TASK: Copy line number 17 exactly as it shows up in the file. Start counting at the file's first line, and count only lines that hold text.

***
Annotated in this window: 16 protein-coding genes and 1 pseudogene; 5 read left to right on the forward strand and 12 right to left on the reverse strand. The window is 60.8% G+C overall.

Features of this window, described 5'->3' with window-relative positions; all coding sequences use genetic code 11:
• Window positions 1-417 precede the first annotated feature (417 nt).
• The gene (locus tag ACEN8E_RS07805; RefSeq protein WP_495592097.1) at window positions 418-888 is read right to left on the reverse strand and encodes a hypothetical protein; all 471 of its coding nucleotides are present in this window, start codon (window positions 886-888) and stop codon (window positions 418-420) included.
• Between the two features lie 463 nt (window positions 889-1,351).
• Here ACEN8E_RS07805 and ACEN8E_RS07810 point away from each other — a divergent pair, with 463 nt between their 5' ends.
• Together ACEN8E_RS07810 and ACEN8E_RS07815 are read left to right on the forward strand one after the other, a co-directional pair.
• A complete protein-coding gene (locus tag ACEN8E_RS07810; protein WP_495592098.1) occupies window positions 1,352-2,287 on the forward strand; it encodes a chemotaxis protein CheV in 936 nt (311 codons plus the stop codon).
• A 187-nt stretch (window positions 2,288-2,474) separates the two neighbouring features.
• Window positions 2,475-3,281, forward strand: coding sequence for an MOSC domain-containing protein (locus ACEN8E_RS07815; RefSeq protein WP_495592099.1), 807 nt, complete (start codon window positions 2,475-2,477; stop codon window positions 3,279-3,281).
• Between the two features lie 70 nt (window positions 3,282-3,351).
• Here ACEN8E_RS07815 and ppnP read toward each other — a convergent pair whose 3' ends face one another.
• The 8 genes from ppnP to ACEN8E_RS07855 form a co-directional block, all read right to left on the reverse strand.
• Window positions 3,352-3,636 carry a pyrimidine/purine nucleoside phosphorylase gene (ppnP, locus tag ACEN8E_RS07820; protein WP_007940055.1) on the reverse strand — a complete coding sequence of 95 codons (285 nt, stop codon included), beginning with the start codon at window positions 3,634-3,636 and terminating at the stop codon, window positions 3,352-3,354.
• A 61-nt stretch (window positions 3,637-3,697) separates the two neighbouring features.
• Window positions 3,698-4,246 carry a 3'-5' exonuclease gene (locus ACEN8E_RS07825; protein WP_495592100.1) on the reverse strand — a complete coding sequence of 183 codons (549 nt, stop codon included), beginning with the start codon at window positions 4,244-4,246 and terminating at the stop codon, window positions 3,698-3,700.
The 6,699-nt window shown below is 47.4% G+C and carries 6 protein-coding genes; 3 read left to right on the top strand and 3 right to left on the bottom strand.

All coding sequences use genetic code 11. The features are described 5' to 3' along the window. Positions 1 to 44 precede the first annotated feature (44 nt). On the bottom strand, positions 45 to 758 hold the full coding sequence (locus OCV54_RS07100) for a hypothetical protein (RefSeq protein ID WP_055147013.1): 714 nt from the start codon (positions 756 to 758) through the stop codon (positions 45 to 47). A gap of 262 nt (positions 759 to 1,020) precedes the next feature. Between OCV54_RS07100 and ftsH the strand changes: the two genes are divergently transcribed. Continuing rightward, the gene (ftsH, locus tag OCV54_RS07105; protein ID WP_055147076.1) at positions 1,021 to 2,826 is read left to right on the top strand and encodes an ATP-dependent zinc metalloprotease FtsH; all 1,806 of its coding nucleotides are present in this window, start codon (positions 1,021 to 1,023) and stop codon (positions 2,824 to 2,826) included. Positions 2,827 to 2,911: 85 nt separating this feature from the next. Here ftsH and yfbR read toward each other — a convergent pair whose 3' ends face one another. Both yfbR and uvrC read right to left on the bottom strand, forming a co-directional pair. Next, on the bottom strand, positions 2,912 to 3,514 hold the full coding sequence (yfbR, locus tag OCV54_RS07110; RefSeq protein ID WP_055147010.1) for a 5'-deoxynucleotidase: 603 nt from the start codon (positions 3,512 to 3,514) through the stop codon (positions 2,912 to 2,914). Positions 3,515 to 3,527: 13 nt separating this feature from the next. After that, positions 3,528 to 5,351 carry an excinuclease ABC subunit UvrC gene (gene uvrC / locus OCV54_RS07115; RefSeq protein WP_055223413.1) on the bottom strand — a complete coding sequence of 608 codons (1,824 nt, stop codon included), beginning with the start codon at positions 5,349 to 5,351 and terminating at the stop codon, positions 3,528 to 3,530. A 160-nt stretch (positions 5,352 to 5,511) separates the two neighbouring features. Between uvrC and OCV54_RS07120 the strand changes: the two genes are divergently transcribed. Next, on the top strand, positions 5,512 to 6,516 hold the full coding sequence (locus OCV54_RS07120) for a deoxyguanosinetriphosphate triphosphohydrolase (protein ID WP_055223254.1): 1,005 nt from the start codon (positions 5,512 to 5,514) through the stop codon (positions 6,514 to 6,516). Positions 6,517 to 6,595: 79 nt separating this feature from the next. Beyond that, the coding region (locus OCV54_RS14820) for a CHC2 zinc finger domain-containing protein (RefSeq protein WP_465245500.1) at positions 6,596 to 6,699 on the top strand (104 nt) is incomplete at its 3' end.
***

The 6,699-nt window shown below is 47.4% G+C and carries 6 protein-coding genes; 3 read left to right on the top strand and 3 right to left on the bottom strand.